South Korea Pushes For Donald Trump Visit
January 30, 2017 – Acting South Korean leader Hwang Kyo-ahn has asked U.S. President Donald Trump to visit as soon as possible, Hwang’s office said today, after the pair had their first official discussion over the phone earlier in the day.
According to a press statement out of Seoul, Trump insisted his country’s relationship with South Korea would be “better than ever before,” and expressed his hope of a meeting with Hwang soon.
The 30-minute phone conversation came amid speculation that Trump’s tough stance on trade, immigration and military spending abroad could alienate global partners.
The two nations cemented their bond during the 1950-53 Korean War, while ongoing tensions with North Korea have kept the allies close.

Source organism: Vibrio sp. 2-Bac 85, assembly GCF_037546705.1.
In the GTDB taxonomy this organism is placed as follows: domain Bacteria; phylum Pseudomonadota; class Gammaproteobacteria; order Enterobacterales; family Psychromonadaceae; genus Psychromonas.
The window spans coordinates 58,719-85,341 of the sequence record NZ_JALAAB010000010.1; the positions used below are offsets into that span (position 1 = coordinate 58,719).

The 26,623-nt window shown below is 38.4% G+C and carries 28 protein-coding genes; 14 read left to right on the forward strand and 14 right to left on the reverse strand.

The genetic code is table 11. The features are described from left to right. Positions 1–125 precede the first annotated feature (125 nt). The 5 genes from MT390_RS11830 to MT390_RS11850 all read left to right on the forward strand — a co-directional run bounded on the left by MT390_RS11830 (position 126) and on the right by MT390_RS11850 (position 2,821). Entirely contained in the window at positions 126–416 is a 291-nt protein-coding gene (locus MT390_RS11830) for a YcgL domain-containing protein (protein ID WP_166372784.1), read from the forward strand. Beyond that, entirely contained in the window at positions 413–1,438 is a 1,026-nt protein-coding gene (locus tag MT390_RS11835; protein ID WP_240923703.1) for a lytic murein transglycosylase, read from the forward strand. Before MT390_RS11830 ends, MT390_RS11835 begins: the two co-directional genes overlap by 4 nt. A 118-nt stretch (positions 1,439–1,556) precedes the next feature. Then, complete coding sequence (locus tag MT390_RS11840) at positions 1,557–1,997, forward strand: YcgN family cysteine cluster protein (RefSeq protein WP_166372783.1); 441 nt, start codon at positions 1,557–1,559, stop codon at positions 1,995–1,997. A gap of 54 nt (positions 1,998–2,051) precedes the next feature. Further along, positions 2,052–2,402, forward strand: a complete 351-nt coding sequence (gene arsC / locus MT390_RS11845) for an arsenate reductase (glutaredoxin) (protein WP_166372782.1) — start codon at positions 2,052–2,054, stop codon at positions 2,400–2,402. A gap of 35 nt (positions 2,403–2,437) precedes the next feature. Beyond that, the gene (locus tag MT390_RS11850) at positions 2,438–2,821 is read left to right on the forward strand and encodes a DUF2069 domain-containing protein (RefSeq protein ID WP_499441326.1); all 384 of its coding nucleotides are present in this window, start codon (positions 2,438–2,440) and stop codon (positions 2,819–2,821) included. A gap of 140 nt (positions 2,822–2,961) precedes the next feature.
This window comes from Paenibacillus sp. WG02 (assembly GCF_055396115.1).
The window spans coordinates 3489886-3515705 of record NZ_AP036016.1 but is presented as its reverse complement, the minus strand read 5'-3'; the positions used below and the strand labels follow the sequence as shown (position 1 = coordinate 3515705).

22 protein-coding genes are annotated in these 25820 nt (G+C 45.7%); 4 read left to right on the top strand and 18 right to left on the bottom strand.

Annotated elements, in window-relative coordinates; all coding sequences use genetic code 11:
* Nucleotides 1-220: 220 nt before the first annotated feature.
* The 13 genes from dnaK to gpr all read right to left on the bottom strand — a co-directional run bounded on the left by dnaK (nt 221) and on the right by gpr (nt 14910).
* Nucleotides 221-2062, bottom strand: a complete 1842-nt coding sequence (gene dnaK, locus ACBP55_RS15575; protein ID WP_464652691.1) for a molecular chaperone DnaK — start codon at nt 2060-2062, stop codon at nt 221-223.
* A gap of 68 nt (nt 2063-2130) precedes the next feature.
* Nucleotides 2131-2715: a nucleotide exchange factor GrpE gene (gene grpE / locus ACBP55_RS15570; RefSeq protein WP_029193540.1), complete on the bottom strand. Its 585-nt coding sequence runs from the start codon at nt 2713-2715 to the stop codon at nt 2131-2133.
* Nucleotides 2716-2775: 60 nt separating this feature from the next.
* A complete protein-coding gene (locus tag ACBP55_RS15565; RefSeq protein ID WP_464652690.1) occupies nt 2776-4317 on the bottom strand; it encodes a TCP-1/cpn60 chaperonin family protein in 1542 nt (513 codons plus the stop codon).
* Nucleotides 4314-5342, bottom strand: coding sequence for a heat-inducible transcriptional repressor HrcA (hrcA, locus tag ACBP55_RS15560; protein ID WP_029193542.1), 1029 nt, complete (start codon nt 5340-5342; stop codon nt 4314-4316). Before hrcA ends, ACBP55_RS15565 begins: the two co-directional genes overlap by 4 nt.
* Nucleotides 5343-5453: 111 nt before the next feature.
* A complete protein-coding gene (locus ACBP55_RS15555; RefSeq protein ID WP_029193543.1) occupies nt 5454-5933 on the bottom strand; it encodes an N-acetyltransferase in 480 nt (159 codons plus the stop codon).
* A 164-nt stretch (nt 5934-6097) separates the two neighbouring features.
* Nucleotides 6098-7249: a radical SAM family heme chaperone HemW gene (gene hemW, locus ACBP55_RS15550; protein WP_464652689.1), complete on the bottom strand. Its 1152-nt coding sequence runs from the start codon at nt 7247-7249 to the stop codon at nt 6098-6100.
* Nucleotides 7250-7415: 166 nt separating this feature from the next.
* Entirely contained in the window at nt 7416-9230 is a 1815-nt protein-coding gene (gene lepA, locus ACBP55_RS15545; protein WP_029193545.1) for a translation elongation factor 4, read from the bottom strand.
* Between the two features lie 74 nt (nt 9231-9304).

With around 30,000 American troops based in the South, a Seoul-Washington agreement to deploy a THAAD (Terminal High Altitude Area Defense) anti-missile system on the peninsula this year has upset the country’s neighbors including China.
South Korea reiterated its support for THAAD despite some domestic concerns over hurting ties with Beijing — particularly among opposition lawmakers.
Prime Minister Hwang has been serving as president since Park Geun-hye’s impeachment last December, meaning Seoul could potentially adopt a very different foreign policy under a new government later this year.
Reflecting the importance the Trump administration has placed on the Korean Peninsula, U.S. Defense Secretary James Mattis is making the South his first overseas destination since taking up his new job.
Mattis is scheduled to arrive on Thursday before heading to Japan.